Taiwan court upholds laws restricting hunting
TAIPEI, Taiwan – Taiwan’s Constitutional Court on Friday upheld several key provisions of two laws that restrict hunting, in a setback for the island’s indigenous rights movement.
Although the court struck down parts of the laws – including a rule that would require hunters to apply for permits – it refused to completely revise the restrictions, saying that the native hunting culture must be weighed against the need to protect the environment and wildlife.
“The Constitution recognizes both the protection of the right of indigenous peoples to practice their hunting culture and the protection of the environment and ecology,” Chief Justice Hsu Tzong-li said on Friday. “The two core values are equally important.”
Environmental advocates and animal rights activists have welcomed the move. In March, 57 animal rights groups in Taiwan issued a joint statement, saying protecting the culture of hunting cannot be compared to ensuring the right to hunt freely.
“Creatures and non-human animal people constitute a community with a common future,” several animal groups said in a joint statement Friday.
The court ruling centered on a 2013 case against a member of the Bunun, one of 16 officially recognized indigenous groups in Taiwan, who was convicted of using an illegal shotgun to kill protected species.
The 62-year-old Talum Suqluman, also known as Tama Talum, was sentenced to three and a half years in prison. He appealed the ruling, arguing he followed tribal customs to hunt animals for his ailing mother, and a court suspended the sentence in 2017.
But Mr Talum continued to fight the conviction and the case went to the Constitutional Court, which examined whether the laws unfairly violated the rights of indigenous peoples to hunt. Activists pointed out that the indigenous peoples of Taiwan hunted and fished with little interference for thousands of years until settlers from mainland China and elsewhere began arriving in the 17th century.
Under current laws, indigenous peoples are allowed to conduct small hunts, but only using homemade rifles and traps, which are sometimes dangerous. They must get prior approval and are prohibited from killing protected species, including leopard cats and Formosa black bears.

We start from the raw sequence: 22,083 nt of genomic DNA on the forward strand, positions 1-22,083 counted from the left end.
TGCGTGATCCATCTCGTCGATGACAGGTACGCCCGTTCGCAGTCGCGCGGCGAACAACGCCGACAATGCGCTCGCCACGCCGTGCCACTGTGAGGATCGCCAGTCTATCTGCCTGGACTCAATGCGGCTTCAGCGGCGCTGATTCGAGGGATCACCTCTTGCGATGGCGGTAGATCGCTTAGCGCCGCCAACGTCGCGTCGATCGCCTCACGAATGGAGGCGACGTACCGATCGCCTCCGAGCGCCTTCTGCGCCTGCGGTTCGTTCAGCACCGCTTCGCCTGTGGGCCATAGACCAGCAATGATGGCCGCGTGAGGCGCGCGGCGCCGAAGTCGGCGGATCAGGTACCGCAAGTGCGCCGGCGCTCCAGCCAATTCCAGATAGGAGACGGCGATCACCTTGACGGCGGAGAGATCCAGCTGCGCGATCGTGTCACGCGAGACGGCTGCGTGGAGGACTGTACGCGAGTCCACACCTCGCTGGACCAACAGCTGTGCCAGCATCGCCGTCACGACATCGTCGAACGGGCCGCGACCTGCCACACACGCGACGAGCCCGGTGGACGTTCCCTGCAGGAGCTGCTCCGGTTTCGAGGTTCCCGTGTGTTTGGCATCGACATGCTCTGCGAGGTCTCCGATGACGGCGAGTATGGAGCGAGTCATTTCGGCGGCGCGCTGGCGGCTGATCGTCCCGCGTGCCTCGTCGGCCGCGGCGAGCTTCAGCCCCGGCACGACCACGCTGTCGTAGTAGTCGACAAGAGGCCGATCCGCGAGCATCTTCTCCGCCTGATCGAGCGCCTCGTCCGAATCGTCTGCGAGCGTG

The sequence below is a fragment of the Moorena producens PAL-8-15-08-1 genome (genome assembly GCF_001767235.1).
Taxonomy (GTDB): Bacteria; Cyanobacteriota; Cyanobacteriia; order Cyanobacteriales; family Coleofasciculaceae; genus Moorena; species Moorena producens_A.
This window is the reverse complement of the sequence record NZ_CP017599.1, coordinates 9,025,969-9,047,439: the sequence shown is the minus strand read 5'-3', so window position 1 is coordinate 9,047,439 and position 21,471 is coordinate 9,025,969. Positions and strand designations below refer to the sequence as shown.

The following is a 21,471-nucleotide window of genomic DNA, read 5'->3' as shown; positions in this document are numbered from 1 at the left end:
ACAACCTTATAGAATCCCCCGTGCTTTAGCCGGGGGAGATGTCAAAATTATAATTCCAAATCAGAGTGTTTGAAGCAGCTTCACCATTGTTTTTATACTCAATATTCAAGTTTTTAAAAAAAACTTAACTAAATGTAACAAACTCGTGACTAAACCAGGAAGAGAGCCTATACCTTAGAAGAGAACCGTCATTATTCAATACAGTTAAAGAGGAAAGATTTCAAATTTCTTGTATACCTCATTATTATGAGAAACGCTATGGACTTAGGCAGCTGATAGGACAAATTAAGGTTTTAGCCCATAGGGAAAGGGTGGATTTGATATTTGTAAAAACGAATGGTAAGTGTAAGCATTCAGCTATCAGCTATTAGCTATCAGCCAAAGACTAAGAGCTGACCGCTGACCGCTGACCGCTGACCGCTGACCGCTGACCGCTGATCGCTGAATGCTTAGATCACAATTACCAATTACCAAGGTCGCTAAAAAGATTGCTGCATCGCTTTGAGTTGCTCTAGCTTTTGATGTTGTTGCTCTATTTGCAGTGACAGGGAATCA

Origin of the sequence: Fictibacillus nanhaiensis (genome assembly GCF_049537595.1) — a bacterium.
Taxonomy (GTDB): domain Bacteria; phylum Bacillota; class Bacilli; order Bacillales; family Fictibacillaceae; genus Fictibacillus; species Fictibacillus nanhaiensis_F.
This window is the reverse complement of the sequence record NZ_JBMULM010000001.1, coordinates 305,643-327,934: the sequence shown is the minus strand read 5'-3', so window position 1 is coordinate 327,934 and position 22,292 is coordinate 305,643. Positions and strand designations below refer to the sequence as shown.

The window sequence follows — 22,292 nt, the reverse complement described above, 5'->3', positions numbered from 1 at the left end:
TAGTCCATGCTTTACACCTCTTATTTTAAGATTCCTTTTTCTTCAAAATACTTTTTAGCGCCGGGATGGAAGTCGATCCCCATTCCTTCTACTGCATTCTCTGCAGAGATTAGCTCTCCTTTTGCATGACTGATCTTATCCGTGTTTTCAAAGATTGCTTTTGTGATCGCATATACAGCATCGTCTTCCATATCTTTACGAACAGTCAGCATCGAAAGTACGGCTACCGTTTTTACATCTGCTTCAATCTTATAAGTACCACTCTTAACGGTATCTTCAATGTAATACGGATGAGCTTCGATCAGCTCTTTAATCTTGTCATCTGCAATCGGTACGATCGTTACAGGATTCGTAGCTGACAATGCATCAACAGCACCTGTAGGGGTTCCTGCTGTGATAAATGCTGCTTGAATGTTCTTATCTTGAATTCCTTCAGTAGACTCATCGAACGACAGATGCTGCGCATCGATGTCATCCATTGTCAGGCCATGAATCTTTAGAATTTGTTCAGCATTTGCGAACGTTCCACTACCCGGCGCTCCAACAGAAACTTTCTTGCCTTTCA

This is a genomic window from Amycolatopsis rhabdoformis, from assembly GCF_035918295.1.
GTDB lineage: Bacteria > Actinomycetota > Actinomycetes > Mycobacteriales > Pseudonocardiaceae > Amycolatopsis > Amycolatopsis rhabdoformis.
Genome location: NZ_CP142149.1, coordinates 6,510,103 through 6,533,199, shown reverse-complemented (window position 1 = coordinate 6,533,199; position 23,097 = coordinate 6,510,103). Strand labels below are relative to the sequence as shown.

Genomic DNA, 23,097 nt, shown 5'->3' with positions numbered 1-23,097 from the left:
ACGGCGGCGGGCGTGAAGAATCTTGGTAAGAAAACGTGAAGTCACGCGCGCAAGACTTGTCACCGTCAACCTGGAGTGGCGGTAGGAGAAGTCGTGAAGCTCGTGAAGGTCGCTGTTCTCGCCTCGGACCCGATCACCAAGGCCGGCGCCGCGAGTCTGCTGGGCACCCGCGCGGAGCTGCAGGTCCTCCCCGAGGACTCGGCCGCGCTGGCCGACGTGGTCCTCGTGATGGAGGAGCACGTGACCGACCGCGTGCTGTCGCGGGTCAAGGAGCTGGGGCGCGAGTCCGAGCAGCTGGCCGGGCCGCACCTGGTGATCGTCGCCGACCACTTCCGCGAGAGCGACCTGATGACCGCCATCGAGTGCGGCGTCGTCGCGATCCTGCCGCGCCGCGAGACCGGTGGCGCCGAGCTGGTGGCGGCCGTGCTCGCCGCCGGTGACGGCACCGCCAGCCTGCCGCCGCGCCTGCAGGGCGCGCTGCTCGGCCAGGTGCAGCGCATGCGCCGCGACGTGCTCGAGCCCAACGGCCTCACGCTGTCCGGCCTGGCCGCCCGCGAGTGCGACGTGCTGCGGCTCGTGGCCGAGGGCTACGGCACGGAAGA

Following the announcement, Indigenous rights activists outside the courthouse expressed disappointment.
“Hunters are innocent!” they chanted. “Give us back our freedom to hunt!”
It was not immediately clear whether, under Friday’s ruling, Mr Talum would be required to serve his sentence. But shortly after the announcement, Mr. Talum vowed to continue hunting.
“Hunting is the culture of us indigenous peoples,” Talum told reporters on Friday from his home in the eastern town of Taitung. “How could you destroy our hunting culture?”
Taiwan has 580,000 indigenous residents, or about 2 percent of the population of 23 million, the majority of whom are Han.
The movement to fight discrimination and other long-standing social and economic issues facing the indigenous peoples of Taiwan began in the 1990s, as part of a larger international campaign for indigenous rights. Such causes have since gained ground as the island increasingly seeks to forge an identity distinct from mainland China.
In 2016, President Tsai Ing-wen of Taiwan issued a formal apology to indigenous peoples for centuries of “pain and abuse,” and said she would take concrete steps to right a history of injustice.
The rights movement has recently focused on the case of Mr. Talum, whom many activists see as linked to broader issues of indigenous land rights and self-governance. They say government laws restricting hunting are unnecessary since the indigenous hunting culture is already circumscribed by a complex web of taboos and rituals.
Experts said Friday’s decision reflected the government’s lack of understanding of indigenous culture.
“This explanation restricts the right of indigenous people to hunt culturally from non-indigenous peoples,” Awi Mona, professor of indigenous law at Dong Hwa National University in the eastern city of Hualien, said in an interview.
Taiwan’s Supreme Court dismissed Mr. Talum’s appeal in 2015, but in 2017 it granted an extraordinary appeal to remand the case for constitutional interpretation. Mr. Talum has not served any prison sentence.
“This result was a little unexpected,” Hsieh Meng-yu, Mr. Talum’s lawyer mentionned during an interview after the announcement of the court decision. “We thought the indigenous rights movement would continue to move forward – we didn’t think there would suddenly be this decline.”